Catedral de Santa María
Originally uploaded by Pierre Phaneuf.
The SNCF proved to be slightly silly when booking us with a ticket from Hendaye to Irún: the two are six minutes apart. Not only that, but their recommended schedule was for us to get off at Hendaye and wait 45 minutes for the train to Irún. Turns out that we could just stay in the train and not wait, since it was really going all the way there. Of course, we had a longer wait in Irún, but that's okay, as we could walk around a bit and have some coffee. I had a Bayonne ham sandwich in Bayonne.
The RENFE train seemed to be the top of the class model, with comfy reclining seats, plenty of legroom, headphone jacks with ten channels, and a television at the front of every car. They also gave us free earphones, nicer than some airlines I flew with! The train looked capable of high speeds, but since the way to Pamplona is pretty hilly, it seemed to be only going at "normal" speeds, very smoothly, though. I saw Spanish cows, as well as herds of very fluffy sheep. They have a cool coin-ops model train set at the Pamplona train station.
After some fair amount of walking around, we checked in a our hostel, which is pretty weird. It's run from a bar-restaurant, where you sign in, and then you go across the street to an apartment building. They have a few big apartments, where they set up each of the rooms as bedrooms, with locking doors, so you have a key for the entrance to the building, the apartment and your room. There are shared bathrooms, but that's standard fare for hostels, and the place is quite nice, even including a small television, unusually luxurious. No wifi around to steal, but hey, I'm not complaining.
There's was a Pizza Hut at the corner, and I managed to convince azrhey to go there for dinner (easy, since she was rather tired and hungry!). I hadn't had Pizza Hut since, uh, I don't even remember! Suitably greasy. Back to the hotel, we found Eurosport was covering the curling world championship.
Woke up late, and met with apenwarr. Although I probably wore his ears off, it was good to talk with him. While we both feel that NITI wasn't such an exception to the rule (it's possible to make a place that's nice to work at, at least for a few years, the exceptional thing is making it last), seems like he's currently working at an exceptional place.
We discussed banking systems, and how at some levels, they are based on having trust, and at others, they were based on lacking trust. For example, VCs investing money in a company, they are basically out there to screw the entrepreneur out of his equity, and the entrepreneur is out to get as much money for as few shares as possible. Whereas in the highest levels of lending, there are so few lenders and customers that the banker is literally a broker of trust as much as of money. Depositors give him money, trusting that he'll have it when you ask him for it, and he gives borrowers money that he trust he will pay back, so he is basically transferring this trust around. At those levels, a banker who would screw someone with fine prints would lose his business, so it's actually in his best interest not to screw people, which is interesting, but I think isn't scalable. I told my story of how banks in France seem to want to keep contact and an almost personal relationship with their customers (for example, when my account manager got replaced, his replacement wanted me to take an appointment with him, for no actual reason at all, just to meet me), traditionally in order to provide a personalized service (you wouldn't give your money to someone you don't know, right?), but nowadays, this has deteriorated to be just one more occasion to try and sell things the customer does not need. Not unexpectedly, apenwarr expressed how he think it'd be cool if we could come up with a scalable system based on trust, instead of having just one or the other.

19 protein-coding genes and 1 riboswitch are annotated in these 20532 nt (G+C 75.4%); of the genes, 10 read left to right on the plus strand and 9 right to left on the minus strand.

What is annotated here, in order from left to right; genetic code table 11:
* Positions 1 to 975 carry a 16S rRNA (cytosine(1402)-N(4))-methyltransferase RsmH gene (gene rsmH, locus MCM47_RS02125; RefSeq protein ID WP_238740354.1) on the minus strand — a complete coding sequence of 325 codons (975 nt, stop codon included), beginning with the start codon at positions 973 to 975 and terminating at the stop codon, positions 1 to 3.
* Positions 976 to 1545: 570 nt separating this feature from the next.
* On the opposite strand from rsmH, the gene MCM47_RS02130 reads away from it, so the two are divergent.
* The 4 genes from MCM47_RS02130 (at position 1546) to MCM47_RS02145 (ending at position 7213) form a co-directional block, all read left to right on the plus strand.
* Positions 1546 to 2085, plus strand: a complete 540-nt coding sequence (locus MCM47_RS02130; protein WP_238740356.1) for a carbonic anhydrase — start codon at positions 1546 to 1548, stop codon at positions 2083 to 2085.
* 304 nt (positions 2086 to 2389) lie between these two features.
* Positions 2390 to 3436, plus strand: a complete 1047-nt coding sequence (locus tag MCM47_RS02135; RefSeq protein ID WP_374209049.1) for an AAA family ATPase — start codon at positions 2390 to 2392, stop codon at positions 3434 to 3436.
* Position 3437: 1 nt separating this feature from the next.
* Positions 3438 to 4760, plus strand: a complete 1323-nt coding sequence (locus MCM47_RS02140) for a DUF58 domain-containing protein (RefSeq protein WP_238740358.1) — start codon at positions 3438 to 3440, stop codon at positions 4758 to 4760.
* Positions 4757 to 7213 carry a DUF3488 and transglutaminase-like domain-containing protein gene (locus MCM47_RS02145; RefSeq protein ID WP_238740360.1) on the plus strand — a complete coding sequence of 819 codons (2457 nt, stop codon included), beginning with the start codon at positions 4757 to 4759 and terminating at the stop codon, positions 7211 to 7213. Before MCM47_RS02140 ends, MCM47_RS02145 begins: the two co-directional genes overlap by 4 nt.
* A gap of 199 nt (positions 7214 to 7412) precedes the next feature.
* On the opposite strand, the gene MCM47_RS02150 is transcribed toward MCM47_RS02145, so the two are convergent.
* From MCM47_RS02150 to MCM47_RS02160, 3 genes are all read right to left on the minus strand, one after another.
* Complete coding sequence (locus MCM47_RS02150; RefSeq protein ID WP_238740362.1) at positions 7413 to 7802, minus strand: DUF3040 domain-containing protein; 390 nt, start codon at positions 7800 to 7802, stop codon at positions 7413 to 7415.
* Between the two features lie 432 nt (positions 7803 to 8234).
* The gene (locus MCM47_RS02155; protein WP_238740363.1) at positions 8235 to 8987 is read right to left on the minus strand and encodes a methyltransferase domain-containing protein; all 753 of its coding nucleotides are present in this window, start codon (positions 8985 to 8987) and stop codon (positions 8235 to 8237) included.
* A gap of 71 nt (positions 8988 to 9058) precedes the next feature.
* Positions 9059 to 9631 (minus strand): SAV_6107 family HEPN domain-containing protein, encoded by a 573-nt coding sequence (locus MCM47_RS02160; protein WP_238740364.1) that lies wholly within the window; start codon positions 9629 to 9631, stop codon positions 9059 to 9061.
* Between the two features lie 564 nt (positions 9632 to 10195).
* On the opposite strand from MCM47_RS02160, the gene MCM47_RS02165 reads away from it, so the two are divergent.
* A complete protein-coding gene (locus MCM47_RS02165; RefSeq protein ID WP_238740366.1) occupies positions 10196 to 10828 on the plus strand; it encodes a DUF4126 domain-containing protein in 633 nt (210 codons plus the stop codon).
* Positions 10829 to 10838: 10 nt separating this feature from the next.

He didn't seem too impressed at the third way for a programmer to make themselves irreplaceable that the French invented: you can't be fired, so they can't replace you! Thankfully, you can't be hired either, so I suppose the equilibrium is thus preserved, and all is fine. Unless you're out of a job, that is. Or trying to do something. azrhey pointed out that it's a classic mystery: pretty much everyone agrees that France ought to collapse any time soon, but they've also been saying it for the last hundred years or so. Nobody knows why they don't implode in a huge mess. One possibility is that they're continuously both imploding and exploding at the same time.
The next day, azrhey and I decided to go around town a bit. Unfortunately, it was raining. We checked out a few things around, such as the city's fortifications, but being outside was just conducive to having a generally bad time, so we gave up on that. So we ended up taking refuge in a pub, building up courage, and then going back to the hotel, to take it easy the rest of the day. Because, you see, there's a tricky last bit.
P.S.: Oh, yeah, had KFC too, in the name of not having decent fast food in France and being home-sick. I went by myself, so ordering involved some pointing. My Spanish isn't so good, but is apparently funny. I did not have to mimick a chicken.
The return train was at 5:30. In the morning. And with all the rain, there were floods, which, we learned at our arrival at the train station, had blocked the railroad. So no train after all. There was a mini-van chartered to take the few people supposed to be taking it to Irún, which was driven by a Spanish madman. Or so azrhey tells me, since I fell asleep before we had even left town...
So, in summary, neither the bulls or the crazy Spaniards killed me.